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During the American Revolution a man in civilian clothes rode past a group of soldiers repairing a small defensive barrier. Their leader was shouting instructions, but making no attempt to help them. Asked why by the rider, he retorted with great dignity, “Sir, I am a corporal!” The stranger apologized, dismounted, and proceeded to help the exhausted soldiers. The job done, he turned to the corporal and said, “Mr. Corporal, next time you have a job like this and not enough men to do it, go to your commander-in-chief, and I will come and help you again.” It was none other than George Washington.

That’s an impressive example on a servant leader...but how about the God of the universe washing your feet?
I have tagged this morning’s text
Basin Theology: What happens when love goes low.
The clock is ticking t-minus 15 hours to the cross.  It is his last night with His friends, one last chance to talk to them about what mattered most, what they could not afford to forget. How could He take the wisdom of the ages, filtered through all the teaching, all the conversation, all the activity, and distill it down to one final lesson?
They had given up everything to follow Him for three years, and now the end was rapidly approaching. It was only a matter of hours now.
And to top it all off, they had been arguing all day about which of them was the greatest. Maybe none of this stuff was sinking in at all. They were ready to fight for a throne but not for a towel.
Maybe it would have to wait until after He was gone. Maybe then they would look back and remember.
While the disciples are fighting over who gets to sit where Jesus silently picks up a towel and a bowl of water. Before anyone is aware of what’s happening, the first sandals are off.  The one whom king Uzziah saw sitting upon a throne, high and lifted up is bowing down. The one who stood on nothing and spoke everything into existence picks up the basin.  The one who holds everything together is picking up the towel.  Never has one so high stooped so low.
It was His act of servitude that arrested their attention.
This text, because of our culture, doesn’t land on us with as forcefully as it did in Jesus day. We live in a culture that has created an 8.5 billion dollar industry around foot beautification.  In Jesus day it was a job primarily for Gentile slaves.  The duty was so menial, so low that Jews would not allow their Jews slaves to perform such an act.  It was a task of humiliation.  However, in our culture, it is a job of respectability requiring education and certification.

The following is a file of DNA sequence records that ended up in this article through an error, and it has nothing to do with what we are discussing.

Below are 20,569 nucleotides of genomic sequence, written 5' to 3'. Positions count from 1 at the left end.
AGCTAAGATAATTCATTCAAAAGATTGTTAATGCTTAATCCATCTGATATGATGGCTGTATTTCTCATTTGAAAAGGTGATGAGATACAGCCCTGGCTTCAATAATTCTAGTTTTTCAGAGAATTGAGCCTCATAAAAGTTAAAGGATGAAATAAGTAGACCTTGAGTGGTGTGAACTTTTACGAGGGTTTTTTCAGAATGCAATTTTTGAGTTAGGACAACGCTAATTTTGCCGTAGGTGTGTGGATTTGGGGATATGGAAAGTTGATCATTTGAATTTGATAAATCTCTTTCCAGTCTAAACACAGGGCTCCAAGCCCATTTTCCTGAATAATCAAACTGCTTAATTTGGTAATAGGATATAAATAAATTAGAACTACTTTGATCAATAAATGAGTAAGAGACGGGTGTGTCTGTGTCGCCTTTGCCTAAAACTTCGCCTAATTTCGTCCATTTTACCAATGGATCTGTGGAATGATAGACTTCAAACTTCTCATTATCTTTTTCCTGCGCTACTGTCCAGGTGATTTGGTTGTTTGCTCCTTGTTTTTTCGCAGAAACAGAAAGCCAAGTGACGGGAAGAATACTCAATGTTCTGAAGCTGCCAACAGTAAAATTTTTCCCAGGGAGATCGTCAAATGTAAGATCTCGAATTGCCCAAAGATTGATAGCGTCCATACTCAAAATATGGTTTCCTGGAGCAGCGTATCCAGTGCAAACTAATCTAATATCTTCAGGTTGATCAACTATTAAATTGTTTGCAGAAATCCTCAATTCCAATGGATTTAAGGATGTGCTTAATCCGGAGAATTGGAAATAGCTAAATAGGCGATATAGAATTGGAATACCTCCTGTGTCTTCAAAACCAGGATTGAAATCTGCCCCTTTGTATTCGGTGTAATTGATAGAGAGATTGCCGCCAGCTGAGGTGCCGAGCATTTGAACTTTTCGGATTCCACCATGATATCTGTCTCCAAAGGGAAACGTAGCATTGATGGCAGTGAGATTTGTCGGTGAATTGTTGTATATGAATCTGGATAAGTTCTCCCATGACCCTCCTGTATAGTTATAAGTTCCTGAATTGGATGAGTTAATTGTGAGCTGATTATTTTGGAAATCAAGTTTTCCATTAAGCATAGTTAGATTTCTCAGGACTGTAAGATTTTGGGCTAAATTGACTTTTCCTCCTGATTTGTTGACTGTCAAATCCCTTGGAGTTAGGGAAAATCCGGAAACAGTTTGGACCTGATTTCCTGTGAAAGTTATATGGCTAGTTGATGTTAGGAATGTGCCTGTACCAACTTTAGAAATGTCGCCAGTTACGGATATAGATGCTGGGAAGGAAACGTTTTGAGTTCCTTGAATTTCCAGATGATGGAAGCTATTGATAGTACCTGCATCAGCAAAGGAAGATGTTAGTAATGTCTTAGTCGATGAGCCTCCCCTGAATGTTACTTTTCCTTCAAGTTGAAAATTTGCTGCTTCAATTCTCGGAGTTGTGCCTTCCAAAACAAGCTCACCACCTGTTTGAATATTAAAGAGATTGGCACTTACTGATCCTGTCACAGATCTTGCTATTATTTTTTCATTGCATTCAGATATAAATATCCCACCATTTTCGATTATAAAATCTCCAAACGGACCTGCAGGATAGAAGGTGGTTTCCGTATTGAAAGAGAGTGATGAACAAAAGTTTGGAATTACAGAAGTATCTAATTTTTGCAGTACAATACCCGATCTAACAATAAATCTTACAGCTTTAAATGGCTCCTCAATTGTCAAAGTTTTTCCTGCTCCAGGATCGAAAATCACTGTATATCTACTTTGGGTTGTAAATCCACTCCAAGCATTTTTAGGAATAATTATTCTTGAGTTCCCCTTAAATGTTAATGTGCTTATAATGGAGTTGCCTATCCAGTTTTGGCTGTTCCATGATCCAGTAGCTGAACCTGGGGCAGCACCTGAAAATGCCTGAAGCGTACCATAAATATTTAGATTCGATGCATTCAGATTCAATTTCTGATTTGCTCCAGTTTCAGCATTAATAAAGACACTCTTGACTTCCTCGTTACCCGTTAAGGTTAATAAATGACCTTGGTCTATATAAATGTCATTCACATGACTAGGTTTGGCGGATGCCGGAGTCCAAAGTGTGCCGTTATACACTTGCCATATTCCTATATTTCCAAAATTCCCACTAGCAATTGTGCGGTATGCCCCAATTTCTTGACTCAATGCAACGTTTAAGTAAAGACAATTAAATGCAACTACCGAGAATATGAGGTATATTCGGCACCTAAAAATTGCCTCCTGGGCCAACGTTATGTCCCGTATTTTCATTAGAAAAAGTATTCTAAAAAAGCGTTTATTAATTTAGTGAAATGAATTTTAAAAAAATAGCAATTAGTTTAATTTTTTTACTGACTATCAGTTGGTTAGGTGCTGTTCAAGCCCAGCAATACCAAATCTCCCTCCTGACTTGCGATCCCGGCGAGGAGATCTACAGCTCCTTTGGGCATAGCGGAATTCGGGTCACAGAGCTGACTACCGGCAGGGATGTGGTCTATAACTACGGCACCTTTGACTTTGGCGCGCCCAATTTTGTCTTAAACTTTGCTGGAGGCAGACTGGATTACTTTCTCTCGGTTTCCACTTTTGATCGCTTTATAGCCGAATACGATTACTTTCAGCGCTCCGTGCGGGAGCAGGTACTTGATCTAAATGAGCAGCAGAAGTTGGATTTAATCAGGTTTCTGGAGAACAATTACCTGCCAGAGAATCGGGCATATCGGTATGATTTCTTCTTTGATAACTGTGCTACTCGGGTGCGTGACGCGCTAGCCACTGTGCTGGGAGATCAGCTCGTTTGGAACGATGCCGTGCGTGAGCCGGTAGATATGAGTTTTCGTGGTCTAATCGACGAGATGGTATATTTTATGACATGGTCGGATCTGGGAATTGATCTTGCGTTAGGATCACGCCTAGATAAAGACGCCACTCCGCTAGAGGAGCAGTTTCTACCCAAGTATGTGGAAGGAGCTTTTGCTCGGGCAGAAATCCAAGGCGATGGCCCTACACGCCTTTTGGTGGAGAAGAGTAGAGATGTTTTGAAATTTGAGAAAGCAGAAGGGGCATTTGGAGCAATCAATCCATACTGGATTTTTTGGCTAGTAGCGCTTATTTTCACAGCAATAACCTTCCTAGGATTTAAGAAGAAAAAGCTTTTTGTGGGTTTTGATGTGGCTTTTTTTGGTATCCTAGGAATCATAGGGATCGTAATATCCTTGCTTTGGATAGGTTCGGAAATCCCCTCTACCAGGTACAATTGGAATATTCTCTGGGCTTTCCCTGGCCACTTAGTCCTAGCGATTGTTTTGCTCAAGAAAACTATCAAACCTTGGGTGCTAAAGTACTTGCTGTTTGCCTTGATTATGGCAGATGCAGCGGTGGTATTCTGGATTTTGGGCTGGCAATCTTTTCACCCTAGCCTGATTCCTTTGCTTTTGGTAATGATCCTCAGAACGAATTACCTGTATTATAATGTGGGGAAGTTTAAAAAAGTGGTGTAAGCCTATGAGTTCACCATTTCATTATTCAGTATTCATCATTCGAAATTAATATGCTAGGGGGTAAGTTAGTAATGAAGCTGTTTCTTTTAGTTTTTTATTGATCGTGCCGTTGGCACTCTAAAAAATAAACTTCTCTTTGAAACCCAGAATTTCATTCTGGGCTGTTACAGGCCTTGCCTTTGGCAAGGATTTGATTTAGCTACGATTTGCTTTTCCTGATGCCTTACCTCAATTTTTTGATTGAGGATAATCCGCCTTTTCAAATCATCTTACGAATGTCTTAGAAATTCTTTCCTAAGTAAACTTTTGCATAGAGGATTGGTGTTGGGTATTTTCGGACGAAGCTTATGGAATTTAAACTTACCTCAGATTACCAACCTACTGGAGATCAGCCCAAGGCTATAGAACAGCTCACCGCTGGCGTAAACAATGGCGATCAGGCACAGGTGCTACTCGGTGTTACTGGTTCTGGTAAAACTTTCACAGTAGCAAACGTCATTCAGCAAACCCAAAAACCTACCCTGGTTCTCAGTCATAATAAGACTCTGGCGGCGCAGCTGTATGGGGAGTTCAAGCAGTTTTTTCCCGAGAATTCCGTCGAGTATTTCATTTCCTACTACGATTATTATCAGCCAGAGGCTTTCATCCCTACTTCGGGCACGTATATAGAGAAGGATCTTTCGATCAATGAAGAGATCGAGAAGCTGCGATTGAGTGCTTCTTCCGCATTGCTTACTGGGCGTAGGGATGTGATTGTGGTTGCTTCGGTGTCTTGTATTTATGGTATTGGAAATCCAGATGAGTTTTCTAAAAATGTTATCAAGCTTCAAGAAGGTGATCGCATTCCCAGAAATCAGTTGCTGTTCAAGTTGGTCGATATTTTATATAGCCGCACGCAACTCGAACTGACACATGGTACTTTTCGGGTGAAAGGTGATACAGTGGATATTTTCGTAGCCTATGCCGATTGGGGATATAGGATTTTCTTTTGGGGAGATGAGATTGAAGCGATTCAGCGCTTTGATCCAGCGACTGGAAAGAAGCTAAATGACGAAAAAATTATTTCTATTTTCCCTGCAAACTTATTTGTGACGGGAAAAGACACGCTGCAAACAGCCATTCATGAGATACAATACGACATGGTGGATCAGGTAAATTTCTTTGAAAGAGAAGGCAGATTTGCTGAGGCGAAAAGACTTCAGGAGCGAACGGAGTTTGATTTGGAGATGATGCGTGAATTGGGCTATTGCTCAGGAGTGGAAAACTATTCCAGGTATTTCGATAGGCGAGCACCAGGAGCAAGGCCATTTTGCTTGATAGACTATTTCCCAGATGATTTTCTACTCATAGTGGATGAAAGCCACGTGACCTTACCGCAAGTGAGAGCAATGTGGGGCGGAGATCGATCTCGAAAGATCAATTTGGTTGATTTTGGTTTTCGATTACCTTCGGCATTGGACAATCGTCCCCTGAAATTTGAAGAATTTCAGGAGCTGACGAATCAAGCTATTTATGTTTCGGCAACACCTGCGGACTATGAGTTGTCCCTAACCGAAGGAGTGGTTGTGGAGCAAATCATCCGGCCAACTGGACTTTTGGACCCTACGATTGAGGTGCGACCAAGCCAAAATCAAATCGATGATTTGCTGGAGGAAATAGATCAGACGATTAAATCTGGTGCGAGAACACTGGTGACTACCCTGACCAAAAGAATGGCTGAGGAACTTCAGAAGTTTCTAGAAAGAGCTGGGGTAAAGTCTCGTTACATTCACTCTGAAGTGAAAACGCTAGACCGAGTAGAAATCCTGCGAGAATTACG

Knowing we have a substantial obstacle blocking our full understanding and comprehension of this text.  Let us ask our great teacher and illuminator to give us ears to hear, a spiritual mind to understand, and a heart ready to obey.
Let us first ask ourselves;

Why is this story in our Bible?

This story exists because Jesus primary message was still not being exercised.

Instead of fighting over who was going to wash feet they were fervently fashioning their argument for superiority. 

Luke 22:24 ESV
A dispute also arose among them, as to which of them was to be regarded as the greatest.
There years with the Savior and they still fail to understand His message.  A message that he not only gave verbal instruction to but visual illustration of.
Matthew 23:11–12 ESV
The greatest among you shall be your servant. Whoever exalts himself will be humbled, and whoever humbles himself will be exalted.
Matthew 20:26–28 ESV
It shall not be so among you. But whoever would be great among you must be your servant, and whoever would be first among you must be your slave, even as the Son of Man came not to be served but to serve, and to give his life as a ransom for many.”
Jesus could have at this moment practiced Pilate’s type of basin theology and washed his hands of these self-centered prima donna’s. His love remained faithful while theres falter.
However, he chooses to wash their feet because of John’s words in verse 1;
John 13:1 ESV
Now before the Feast of the Passover, when Jesus knew that his hour had come to depart out of this world to the Father, having loved his own who were in the world, he loved them to the end.

This story is in our Bible to show us the essence of God’s love.

He has a special love for his children.

John 13:1 ESV